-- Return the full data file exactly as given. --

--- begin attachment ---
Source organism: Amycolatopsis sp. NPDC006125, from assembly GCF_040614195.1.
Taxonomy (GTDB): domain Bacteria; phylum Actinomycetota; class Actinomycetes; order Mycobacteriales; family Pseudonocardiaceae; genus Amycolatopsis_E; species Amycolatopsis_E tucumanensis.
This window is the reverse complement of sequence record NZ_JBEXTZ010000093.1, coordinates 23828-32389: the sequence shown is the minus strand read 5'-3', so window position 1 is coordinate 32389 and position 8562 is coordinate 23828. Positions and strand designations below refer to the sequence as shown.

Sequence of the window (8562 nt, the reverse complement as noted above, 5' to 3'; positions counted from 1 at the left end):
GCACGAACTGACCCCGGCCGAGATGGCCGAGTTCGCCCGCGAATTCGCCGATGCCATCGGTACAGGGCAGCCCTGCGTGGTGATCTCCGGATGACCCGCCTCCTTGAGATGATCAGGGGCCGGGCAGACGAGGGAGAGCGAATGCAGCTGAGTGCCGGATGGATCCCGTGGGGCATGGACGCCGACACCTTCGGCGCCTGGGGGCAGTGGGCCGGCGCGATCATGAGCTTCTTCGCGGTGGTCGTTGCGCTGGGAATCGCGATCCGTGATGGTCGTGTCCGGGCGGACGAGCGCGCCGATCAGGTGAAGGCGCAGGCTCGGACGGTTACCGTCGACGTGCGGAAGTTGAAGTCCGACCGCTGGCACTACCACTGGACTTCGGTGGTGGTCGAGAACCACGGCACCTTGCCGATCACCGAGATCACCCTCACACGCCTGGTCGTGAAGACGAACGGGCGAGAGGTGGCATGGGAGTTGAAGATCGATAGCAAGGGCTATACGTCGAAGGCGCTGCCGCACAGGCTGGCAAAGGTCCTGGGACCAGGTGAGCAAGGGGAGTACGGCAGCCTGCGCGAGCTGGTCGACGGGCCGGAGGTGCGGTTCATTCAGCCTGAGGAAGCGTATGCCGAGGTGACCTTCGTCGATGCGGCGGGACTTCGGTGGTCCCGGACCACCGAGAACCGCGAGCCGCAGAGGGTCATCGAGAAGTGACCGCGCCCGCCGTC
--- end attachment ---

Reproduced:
Source organism: Amycolatopsis sp. NPDC006125, from assembly GCF_040614195.1.
Taxonomy (GTDB): domain Bacteria; phylum Actinomycetota; class Actinomycetes; order Mycobacteriales; family Pseudonocardiaceae; genus Amycolatopsis_E; species Amycolatopsis_E tucumanensis.
This window is the reverse complement of sequence record NZ_JBEXTZ010000093.1, coordinates 23828-32389: the sequence shown is the minus strand read 5'-3', so window position 1 is coordinate 32389 and position 8562 is coordinate 23828. Positions and strand designations below refer to the sequence as shown.

Sequence of the window (8562 nt, the reverse complement as noted above, 5' to 3'; positions counted from 1 at the left end):
GCACGAACTGACCCCGGCCGAGATGGCCGAGTTCGCCCGCGAATTCGCCGATGCCATCGGTACAGGGCAGCCCTGCGTGGTGATCTCCGGATGACCCGCCTCCTTGAGATGATCAGGGGCCGGGCAGACGAGGGAGAGCGAATGCAGCTGAGTGCCGGATGGATCCCGTGGGGCATGGACGCCGACACCTTCGGCGCCTGGGGGCAGTGGGCCGGCGCGATCATGAGCTTCTTCGCGGTGGTCGTTGCGCTGGGAATCGCGATCCGTGATGGTCGTGTCCGGGCGGACGAGCGCGCCGATCAGGTGAAGGCGCAGGCTCGGACGGTTACCGTCGACGTGCGGAAGTTGAAGTCCGACCGCTGGCACTACCACTGGACTTCGGTGGTGGTCGAGAACCACGGCACCTTGCCGATCACCGAGATCACCCTCACACGCCTGGTCGTGAAGACGAACGGGCGAGAGGTGGCATGGGAGTTGAAGATCGATAGCAAGGGCTATACGTCGAAGGCGCTGCCGCACAGGCTGGCAAAGGTCCTGGGACCAGGTGAGCAAGGGGAGTACGGCAGCCTGCGCGAGCTGGTCGACGGGCCGGAGGTGCGGTTCATTCAGCCTGAGGAAGCGTATGCCGAGGTGACCTTCGTCGATGCGGCGGGACTTCGGTGGTCCCGGACCACCGAGAACCGCGAGCCGCAGAGGGTCATCGAGAAGTGACCGCGCCCGCCGTC